William S. Maxfield, M.D., is a board-certified physician in hyperbaric medicine, radiology, and nuclear medicine. He is one of the nation’s foremost experts in hyperbaric medicine, pioneering its use to treat wounds, brain trauma, multiple sclerosis, and other conditions. He has served on the faculties of the Johns Hopkins School of Medicine, Tulane University School of Medicine, and LSU Medical School. He has also served as the chief of the Radioisotope Laboratory at the U.S. Naval Hospital in Bethesda, M.D. Dr. Maxfield was chief of the Radiation Therapy Department and co-chairman of the Nuclear Medicine Laboratory at Ochsner Clinic and Ochsner Foundation Hospital in New Orleans. He is currently in private practice in the Tampa Bay, Fla., area.
Tags: COPD | stem cells | oxygen therapy

HBOT: Promising Treatment for COPD

Friday, 04 March 2016 04:13 PM Current | Bio | Archive

Recent years have seen increasing recognition of the value of regenerative medicine, which is the use of stem cells to treat many different types of disease. Of particular interest has been the use of stem cells to treat chronic obstructive pulmonary disease, or COPD.

COPD is a progressive disease that gradually makes it difficult for the sufferer to breathe. Cigarette smoking is the leading cause, but long-term exposure to other lung irritants may also contribute to the disease.

Lung disease is the third leading cause of death in the United States. Traditional treatment methods have been ineffective for the last 30 years.

I have used hyperbaric oxygen therapy (HBOT) to treat patients with COPD. One patient I saw had previously visited a major medical center in California and was given only a few months to live. She was beginning to lose cognitive function due to oxygen deficiency.

When we started her on HBOT, her symptoms turned around, and she enjoyed five excellent years before dying of other problems — not COPD.

We now know that HBOT can significantly increase the availability of stem cells in a patient’s body by a factor of about 8. Therefore, the hyperbaric oxygen is doing exactly what is being advocated for treating COPD and other lung conditions with stem cells.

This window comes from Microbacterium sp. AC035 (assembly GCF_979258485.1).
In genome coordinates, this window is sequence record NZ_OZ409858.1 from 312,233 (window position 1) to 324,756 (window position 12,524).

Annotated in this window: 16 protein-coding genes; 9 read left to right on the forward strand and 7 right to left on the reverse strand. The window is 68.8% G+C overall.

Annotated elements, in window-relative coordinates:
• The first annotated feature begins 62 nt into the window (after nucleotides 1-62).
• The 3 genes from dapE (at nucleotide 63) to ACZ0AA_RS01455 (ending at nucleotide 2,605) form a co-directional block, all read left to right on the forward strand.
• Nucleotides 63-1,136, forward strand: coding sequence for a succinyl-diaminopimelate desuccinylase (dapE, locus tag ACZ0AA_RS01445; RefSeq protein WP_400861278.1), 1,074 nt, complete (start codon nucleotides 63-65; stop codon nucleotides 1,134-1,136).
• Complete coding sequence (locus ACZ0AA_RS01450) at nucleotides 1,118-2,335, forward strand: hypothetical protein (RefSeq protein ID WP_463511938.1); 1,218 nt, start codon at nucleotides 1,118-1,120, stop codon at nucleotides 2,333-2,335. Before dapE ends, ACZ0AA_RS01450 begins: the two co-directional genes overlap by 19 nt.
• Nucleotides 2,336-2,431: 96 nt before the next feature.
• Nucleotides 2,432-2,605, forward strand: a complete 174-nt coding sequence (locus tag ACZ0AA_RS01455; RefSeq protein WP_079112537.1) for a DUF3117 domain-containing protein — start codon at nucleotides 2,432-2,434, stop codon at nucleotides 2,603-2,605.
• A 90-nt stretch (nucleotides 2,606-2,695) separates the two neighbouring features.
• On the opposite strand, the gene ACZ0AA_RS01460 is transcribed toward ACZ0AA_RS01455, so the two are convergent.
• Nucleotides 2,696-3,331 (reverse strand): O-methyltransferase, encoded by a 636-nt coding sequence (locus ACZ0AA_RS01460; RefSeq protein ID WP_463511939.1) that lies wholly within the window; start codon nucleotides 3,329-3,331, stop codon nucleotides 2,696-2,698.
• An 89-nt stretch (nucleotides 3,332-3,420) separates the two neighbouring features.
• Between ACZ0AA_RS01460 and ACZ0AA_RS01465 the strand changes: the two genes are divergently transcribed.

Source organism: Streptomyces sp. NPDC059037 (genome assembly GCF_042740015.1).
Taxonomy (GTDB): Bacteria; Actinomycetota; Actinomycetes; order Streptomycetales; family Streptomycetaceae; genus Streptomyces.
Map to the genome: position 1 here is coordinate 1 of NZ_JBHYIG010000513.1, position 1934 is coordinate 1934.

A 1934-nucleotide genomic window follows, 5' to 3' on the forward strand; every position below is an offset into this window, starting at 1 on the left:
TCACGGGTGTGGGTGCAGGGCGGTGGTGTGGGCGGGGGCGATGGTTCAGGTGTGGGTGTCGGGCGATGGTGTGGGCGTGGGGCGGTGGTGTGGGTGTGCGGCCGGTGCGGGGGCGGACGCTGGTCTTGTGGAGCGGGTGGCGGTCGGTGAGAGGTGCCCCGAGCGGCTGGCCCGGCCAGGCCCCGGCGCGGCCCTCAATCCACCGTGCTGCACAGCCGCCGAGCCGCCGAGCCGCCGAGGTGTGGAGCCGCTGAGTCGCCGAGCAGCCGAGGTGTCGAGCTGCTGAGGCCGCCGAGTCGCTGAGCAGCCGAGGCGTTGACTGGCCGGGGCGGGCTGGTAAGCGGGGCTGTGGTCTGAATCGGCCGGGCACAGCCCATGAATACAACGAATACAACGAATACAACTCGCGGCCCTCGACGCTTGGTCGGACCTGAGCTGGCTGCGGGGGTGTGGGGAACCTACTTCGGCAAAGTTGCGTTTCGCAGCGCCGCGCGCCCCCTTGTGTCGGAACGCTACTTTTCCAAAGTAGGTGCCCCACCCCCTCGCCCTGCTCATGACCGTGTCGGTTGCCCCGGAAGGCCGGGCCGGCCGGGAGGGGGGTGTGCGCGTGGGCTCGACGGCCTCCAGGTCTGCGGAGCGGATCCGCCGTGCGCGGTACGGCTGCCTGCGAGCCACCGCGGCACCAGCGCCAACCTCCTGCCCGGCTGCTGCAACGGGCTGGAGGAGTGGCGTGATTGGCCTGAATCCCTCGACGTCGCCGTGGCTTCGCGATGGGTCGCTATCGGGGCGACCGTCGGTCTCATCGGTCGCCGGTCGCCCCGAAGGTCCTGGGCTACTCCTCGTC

In my opinion, stem cell therapy would be even better for COPD with the addition of hyperbaric oxygen therapy being given at the same time.

According to the Lung Institute, 84 percent of patients with COPD have benefited from stem cell treatment, which has recently been recognized by the United States Congress with the passage of the Stem Cell Therapeutic and Research Reauthorization Act on December 16, 2015. This law provides funding for the stem cell industry for the next five years.

In addition, the Catholic Church has signaled its appreciation of regenerative medicine by scheduling The Third Conference on the Progress of Regenerative Medicine and Its Cultural Impact to be held at the Vatican April 28-30.

With the increasing interest in stem cell treatment and recognition that hyperbaric oxygen promotes the availability of stem cells in the body, I believe that the use of stem cell therapy and HBOT will be expanded to even more chronic diseases than they have to date.
For instance, we have seen benefits with suffering with ataxia telangiectasia, cerebral palsy, and other genetic diseases that have responded very well to hyperbaric oxygen therapy.

Therefore, when we consider the possibility of adding stem cell therapy with regenerative medicine to hyperbaric oxygen therapy, there is a good chance that we will see spectacular improvements with the combination.

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Lung disease is the third leading cause of death in the United States. Traditional treatment methods have been ineffective for the last 30 years.
COPD, stem cells, oxygen therapy
Friday, 04 March 2016 04:13 PM
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